Age appropriate comprehensive sexuality education should be made available to both in-school and out-of-school girls, including information and provision of contraceptives. This should be an integral part of the minimum healthcare package made available to adolescent girls under primary health care.

Further, according to Ghana Demographic Health Survey 2014, about one million, out of the two million girls aged 15-19, are anaemic which negatively affects their development, school and work performance, productivity, and sexual and reproductive health. To reduce the prevalence of anaemia in adolescent girls, the Ghana Health Service in partnership with the Ghana Education Service and with the support of the First Lady of Ghana and development partners, are launching a programme aimed to provide adolescent girls with weekly iron-folate supplementation and nutrition education which represents an important milestone in the institutional efforts to provide targeted support for adolescent girls.

Another growing concern is that girls are increasingly vulnerable to both internal and external trafficking and are being exploited as domestic and sex workers and as marginalized head porters (Kayayei) in the urban market centres.  While government’s ongoing efforts to curb this scourge are appreciated, there is still more to be done to firmly anchor these efforts in law.  For instance, passing the Labour (Domestic Workers) Regulations Bill 2016 and ratifying International Labour Organisation (ILO) Convention 189 on Decent Work for Domestic Workers by the Government could improve prevention and strengthen legal redress and consequences.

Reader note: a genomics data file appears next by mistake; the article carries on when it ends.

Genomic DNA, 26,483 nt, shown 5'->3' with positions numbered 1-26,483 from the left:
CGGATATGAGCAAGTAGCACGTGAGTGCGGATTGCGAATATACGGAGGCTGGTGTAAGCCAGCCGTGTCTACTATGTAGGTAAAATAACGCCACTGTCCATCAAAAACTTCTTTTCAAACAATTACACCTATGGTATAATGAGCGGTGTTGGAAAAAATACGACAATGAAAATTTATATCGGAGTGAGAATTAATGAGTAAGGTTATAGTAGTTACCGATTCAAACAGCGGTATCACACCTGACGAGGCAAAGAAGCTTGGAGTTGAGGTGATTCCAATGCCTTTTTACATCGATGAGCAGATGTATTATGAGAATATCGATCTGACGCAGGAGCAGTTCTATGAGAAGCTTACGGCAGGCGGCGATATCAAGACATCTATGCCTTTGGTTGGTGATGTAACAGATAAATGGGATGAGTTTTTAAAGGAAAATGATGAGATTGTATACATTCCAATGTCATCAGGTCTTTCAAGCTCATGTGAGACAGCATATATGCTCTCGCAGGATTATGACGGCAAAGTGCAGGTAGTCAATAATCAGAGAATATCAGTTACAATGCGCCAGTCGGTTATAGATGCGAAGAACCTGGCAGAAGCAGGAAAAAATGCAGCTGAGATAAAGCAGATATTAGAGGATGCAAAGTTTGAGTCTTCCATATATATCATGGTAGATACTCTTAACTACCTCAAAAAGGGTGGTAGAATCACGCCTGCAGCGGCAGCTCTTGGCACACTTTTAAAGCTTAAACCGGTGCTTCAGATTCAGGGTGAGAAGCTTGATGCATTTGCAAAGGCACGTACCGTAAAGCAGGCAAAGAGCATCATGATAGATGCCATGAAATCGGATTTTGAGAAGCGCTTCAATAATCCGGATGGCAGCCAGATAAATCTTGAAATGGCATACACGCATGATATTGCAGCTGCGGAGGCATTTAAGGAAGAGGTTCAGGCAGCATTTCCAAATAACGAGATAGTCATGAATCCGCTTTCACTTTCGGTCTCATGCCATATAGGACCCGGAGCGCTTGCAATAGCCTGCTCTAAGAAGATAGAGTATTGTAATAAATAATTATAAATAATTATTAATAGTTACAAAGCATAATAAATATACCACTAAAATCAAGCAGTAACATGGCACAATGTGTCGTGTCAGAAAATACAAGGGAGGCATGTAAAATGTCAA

Education, primary health care, confronting harmful aspects of social and cultural norms, and law enforcement are all needed to end violence against girls, reduce teenage pregnancies, ensure that their human rights are recognized and protected, and thus give all girls in Ghana a better chance of reaching their full potential.

Research has shown that denying the rights of women and girls is not only wrong in itself; it has a serious social and economic impact that holds everyone back. Gender equality has a transformative effect on social and economic development. For example, girls with secondary education are better able to care for themselves and for their children, with positive outcomes for maternal and child health; have more productive livelihoods; and participate more effectively in the democratic governance of communities and nations.  Providing girls with comprehensive life skills education helps them develop their critical thinking, builds their self-esteem, equips them to communicate effectively, and builds their leadership skills to contribute to the development of their country.

As we implement the SDGs and meet their underlying principle to leave no one behind, it is particularly important to recognize and protect the human rights of all girls and to end discrimination that they face on account of gender.

The International Day of the Girl Child is an opportunity for all of us – women, men and youth - to collectively commit to actions that can make a difference for girls in Ghana.  They deserve a healthy and secure environment in which they can thrive.  As the Executive Director of UN Women, Phumzile Mlambo-Ngcuka, said: “Empowering girls today makes for a safer, healthier, more prosperous and sustainable tomorrow.”

UNICEF Humans of Ghana 3rd LegPhoto: ©UNICEF Ghana 2016 / Naoki Takyo